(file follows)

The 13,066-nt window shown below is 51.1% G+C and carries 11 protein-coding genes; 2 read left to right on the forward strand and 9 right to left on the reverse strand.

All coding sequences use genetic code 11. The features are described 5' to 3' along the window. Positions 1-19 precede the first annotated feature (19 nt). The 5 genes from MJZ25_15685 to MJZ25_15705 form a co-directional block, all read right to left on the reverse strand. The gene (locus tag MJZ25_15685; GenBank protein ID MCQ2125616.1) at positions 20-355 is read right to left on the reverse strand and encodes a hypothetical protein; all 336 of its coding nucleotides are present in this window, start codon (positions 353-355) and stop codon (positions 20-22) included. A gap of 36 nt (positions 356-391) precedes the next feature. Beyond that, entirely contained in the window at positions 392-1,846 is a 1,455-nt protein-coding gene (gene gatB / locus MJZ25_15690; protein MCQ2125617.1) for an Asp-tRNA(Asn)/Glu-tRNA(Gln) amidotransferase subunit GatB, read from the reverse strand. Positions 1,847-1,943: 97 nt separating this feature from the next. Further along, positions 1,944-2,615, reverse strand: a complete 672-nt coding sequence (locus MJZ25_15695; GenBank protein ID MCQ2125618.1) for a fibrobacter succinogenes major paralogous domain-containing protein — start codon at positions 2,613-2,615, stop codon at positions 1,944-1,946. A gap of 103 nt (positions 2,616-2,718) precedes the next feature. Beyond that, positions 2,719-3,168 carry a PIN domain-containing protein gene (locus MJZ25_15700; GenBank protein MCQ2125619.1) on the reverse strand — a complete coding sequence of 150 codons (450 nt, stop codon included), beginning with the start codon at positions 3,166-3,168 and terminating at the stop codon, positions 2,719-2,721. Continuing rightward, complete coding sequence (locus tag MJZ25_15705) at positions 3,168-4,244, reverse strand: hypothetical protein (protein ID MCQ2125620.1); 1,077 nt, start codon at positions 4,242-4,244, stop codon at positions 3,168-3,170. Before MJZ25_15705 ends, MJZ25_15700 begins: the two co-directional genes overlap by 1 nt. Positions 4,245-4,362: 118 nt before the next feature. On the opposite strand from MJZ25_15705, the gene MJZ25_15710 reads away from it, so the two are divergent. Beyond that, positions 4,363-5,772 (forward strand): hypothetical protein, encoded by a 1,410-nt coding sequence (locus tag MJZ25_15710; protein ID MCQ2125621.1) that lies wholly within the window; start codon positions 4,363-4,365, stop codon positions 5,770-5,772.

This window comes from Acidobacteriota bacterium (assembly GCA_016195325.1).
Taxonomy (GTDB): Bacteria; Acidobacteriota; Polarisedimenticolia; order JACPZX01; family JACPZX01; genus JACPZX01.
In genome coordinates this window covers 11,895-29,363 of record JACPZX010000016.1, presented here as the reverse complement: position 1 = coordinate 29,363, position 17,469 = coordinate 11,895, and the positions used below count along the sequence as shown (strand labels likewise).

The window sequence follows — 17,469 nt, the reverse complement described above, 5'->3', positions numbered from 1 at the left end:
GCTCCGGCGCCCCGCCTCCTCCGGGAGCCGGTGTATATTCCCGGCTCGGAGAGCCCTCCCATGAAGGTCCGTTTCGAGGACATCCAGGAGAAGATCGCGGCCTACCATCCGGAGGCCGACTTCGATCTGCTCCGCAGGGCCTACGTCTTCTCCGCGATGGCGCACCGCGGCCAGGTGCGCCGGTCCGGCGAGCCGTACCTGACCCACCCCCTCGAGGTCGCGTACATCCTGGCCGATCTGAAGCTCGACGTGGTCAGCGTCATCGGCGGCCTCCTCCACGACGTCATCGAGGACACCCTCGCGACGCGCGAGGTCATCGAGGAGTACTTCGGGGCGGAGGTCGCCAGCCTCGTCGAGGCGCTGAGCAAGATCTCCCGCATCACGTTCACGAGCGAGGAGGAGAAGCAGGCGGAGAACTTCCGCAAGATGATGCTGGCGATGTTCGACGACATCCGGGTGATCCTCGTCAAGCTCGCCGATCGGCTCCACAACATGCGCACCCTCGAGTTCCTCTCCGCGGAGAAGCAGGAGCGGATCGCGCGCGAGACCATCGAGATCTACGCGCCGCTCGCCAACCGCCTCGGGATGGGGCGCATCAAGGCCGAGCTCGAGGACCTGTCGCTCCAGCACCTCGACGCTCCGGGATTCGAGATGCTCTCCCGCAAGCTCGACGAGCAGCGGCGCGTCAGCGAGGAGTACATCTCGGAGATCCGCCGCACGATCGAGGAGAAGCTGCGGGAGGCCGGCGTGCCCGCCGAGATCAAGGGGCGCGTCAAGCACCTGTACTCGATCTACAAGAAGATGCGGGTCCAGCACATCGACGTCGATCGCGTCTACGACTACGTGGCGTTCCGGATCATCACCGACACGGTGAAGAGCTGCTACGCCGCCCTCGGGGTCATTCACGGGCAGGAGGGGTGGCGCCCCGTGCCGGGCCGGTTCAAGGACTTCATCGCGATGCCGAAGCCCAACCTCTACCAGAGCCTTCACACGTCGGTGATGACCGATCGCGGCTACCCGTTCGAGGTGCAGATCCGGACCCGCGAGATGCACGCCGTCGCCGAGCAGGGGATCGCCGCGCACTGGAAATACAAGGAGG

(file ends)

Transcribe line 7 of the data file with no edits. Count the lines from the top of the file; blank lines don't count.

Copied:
GCTCCGGCGCCCCGCCTCCTCCGGGAGCCGGTGTATATTCCCGGCTCGGAGAGCCCTCCCATGAAGGTCCGTTTCGAGGACATCCAGGAGAAGATCGCGGCCTACCATCCGGAGGCCGACTTCGATCTGCTCCGCAGGGCCTACGTCTTCTCCGCGATGGCGCACCGCGGCCAGGTGCGCCGGTCCGGCGAGCCGTACCTGACCCACCCCCTCGAGGTCGCGTACATCCTGGCCGATCTGAAGCTCGACGTGGTCAGCGTCATCGGCGGCCTCCTCCACGACGTCATCGAGGACACCCTCGCGACGCGCGAGGTCATCGAGGAGTACTTCGGGGCGGAGGTCGCCAGCCTCGTCGAGGCGCTGAGCAAGATCTCCCGCATCACGTTCACGAGCGAGGAGGAGAAGCAGGCGGAGAACTTCCGCAAGATGATGCTGGCGATGTTCGACGACATCCGGGTGATCCTCGTCAAGCTCGCCGATCGGCTCCACAACATGCGCACCCTCGAGTTCCTCTCCGCGGAGAAGCAGGAGCGGATCGCGCGCGAGACCATCGAGATCTACGCGCCGCTCGCCAACCGCCTCGGGATGGGGCGCATCAAGGCCGAGCTCGAGGACCTGTCGCTCCAGCACCTCGACGCTCCGGGATTCGAGATGCTCTCCCGCAAGCTCGACGAGCAGCGGCGCGTCAGCGAGGAGTACATCTCGGAGATCCGCCGCACGATCGAGGAGAAGCTGCGGGAGGCCGGCGTGCCCGCCGAGATCAAGGGGCGCGTCAAGCACCTGTACTCGATCTACAAGAAGATGCGGGTCCAGCACATCGACGTCGATCGCGTCTACGACTACGTGGCGTTCCGGATCATCACCGACACGGTGAAGAGCTGCTACGCCGCCCTCGGGGTCATTCACGGGCAGGAGGGGTGGCGCCCCGTGCCGGGCCGGTTCAAGGACTTCATCGCGATGCCGAAGCCCAACCTCTACCAGAGCCTTCACACGTCGGTGATGACCGATCGCGGCTACCCGTTCGAGGTGCAGATCCGGACCCGCGAGATGCACGCCGTCGCCGAGCAGGGGATCGCCGCGCACTGGAAATACAAGGAGG